So again, taking notes? You had better have your uphill running legs left for at least some of this section, or you will lose a LOT of time getting out of here.

But once you do get out, your return to the 10-mile (now 22 mile) aid station will be a happy visit.

Unless you drop.

Only 10 miles left

10 miles is a long way and should never be referred to as only-anything.

More Chattooga deception.

Actually, maybe not. I think I have this one figured out. The thick roots, rocks and ridiculous footing of the last ten miles were in fact there on the way out, but the legs were strong, fresh and nimble. The ankles solid and adaptable.

Not now.

Everything hurts.

Stepping on those roots now sends a shockwave through your hamstrings and quads. The calves start letting you know they’ve had a enough and are ready for pulled pork sandwiches and a comfy seat at the finish line.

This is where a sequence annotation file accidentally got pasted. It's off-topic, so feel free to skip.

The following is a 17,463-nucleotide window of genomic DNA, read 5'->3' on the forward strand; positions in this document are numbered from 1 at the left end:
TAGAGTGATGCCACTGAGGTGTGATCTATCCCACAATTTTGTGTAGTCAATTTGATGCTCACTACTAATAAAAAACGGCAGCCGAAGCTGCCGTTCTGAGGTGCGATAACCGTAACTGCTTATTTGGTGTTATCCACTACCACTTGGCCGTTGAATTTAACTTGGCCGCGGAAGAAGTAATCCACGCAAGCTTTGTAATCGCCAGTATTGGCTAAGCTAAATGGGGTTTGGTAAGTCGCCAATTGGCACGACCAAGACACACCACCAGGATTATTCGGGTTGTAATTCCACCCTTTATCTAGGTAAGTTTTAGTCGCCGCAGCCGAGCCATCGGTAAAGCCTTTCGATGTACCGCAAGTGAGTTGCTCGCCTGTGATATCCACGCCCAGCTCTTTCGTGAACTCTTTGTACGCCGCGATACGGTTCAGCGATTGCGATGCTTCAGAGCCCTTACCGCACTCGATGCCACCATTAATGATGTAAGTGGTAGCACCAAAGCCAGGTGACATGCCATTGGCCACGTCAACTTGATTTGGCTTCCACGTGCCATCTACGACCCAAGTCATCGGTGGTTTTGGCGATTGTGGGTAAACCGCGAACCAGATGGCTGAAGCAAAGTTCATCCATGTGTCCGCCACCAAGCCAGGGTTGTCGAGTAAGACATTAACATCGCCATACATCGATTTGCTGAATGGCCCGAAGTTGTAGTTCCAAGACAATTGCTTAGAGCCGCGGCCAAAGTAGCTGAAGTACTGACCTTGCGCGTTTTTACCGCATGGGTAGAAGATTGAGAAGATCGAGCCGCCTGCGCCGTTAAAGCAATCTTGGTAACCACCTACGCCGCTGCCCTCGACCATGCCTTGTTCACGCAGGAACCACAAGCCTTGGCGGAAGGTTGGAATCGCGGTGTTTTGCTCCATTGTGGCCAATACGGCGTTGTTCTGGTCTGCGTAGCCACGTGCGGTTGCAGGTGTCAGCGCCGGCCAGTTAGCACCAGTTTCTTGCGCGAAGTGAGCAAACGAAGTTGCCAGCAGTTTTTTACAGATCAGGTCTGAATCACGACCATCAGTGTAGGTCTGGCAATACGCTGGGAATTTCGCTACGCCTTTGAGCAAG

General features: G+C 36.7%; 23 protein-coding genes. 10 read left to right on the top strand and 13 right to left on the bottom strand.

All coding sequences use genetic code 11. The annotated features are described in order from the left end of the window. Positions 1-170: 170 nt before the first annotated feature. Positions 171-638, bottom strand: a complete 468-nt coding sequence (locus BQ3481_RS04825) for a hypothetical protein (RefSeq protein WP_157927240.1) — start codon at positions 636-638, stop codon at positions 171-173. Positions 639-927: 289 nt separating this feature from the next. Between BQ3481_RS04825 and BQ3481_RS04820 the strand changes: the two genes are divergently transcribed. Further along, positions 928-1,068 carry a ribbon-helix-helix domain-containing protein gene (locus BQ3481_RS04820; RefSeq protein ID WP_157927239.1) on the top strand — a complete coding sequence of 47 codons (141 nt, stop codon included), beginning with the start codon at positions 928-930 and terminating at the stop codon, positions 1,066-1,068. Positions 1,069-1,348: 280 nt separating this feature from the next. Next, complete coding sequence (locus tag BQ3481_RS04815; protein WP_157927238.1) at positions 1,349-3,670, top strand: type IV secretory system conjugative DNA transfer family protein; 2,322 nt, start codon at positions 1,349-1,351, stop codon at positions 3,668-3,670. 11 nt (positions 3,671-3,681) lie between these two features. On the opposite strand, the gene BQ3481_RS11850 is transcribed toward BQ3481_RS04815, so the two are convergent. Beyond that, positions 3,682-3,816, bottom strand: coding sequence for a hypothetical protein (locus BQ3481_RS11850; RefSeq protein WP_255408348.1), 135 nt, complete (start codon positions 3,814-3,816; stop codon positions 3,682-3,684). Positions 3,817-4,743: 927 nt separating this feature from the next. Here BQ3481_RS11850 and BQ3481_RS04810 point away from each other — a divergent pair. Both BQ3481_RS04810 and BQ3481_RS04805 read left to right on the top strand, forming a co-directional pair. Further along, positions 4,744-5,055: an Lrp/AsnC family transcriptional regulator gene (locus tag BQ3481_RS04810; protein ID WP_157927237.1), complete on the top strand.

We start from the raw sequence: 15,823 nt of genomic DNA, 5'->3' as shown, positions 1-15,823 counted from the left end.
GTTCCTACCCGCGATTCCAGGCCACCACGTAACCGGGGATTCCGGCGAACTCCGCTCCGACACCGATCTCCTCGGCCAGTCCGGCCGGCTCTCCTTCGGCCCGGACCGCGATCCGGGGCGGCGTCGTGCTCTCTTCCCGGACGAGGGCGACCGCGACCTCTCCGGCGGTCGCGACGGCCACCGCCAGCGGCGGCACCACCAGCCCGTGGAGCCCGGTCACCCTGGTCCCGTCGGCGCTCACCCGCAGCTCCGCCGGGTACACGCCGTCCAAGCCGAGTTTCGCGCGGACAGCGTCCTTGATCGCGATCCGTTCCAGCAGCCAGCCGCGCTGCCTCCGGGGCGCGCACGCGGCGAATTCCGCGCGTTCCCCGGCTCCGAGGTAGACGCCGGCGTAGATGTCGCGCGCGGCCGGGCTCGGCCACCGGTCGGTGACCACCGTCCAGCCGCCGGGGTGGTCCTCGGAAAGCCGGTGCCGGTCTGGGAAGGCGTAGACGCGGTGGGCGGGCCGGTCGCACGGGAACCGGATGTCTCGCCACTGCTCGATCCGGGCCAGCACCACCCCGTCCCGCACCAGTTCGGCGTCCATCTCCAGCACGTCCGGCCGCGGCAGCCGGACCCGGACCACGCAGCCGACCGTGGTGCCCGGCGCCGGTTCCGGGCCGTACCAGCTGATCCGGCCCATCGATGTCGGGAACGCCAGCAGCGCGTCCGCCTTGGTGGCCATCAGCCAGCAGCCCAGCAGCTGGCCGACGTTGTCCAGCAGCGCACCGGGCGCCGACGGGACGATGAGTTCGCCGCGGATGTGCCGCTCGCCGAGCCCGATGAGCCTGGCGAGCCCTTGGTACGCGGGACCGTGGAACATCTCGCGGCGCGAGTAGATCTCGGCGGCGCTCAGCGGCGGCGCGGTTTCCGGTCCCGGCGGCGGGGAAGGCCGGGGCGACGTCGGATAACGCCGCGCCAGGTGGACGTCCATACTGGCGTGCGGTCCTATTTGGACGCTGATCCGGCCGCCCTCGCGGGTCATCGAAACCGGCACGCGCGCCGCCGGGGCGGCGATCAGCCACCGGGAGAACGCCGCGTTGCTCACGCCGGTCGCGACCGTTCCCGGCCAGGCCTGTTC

It’s comical navigating some of these roots and muddy sections with sore body parts. Slow, goofy-looking, lots of cussing.

Falling when you feel like this is a complete body jar – too weak to catch yourself, too slow to make it happen anyway.

An all-out thud.

Like a sack potatoes.

But, that beautiful monster smiles on ya with more and more incredible trail beauty. It just keeps coming at ya. Huge ferns, flowering trees, birds a ‘chirpin’ …and long views down the Chattooga are there for the taking on this trip back, and I was stopped in my tracks more than once to stare at the river sights.

I wish I was smart like David Ray and carried a camera during races.

Dunk yo’self

But the all-time, best thing about the return trip is the last 4 miles, where the trail climbs back down to the river’s edge. Ah, heaven.

Picture this:

…and there’s that lovely, crisp, cool river water – rushing over the rocks with a roar, shimmering in the blaring sun. You know it’s in the 80′s. You know you want to do it…

Well, I do it.

Shirt, shoes, shorts, socks, hat, …everything.

I just laid there, in the river, and drank and drank and soaked and soaked.

Bridges too, I’m not a bit scared. If, I see cold rushing mountain water, I enter it.

One mile to go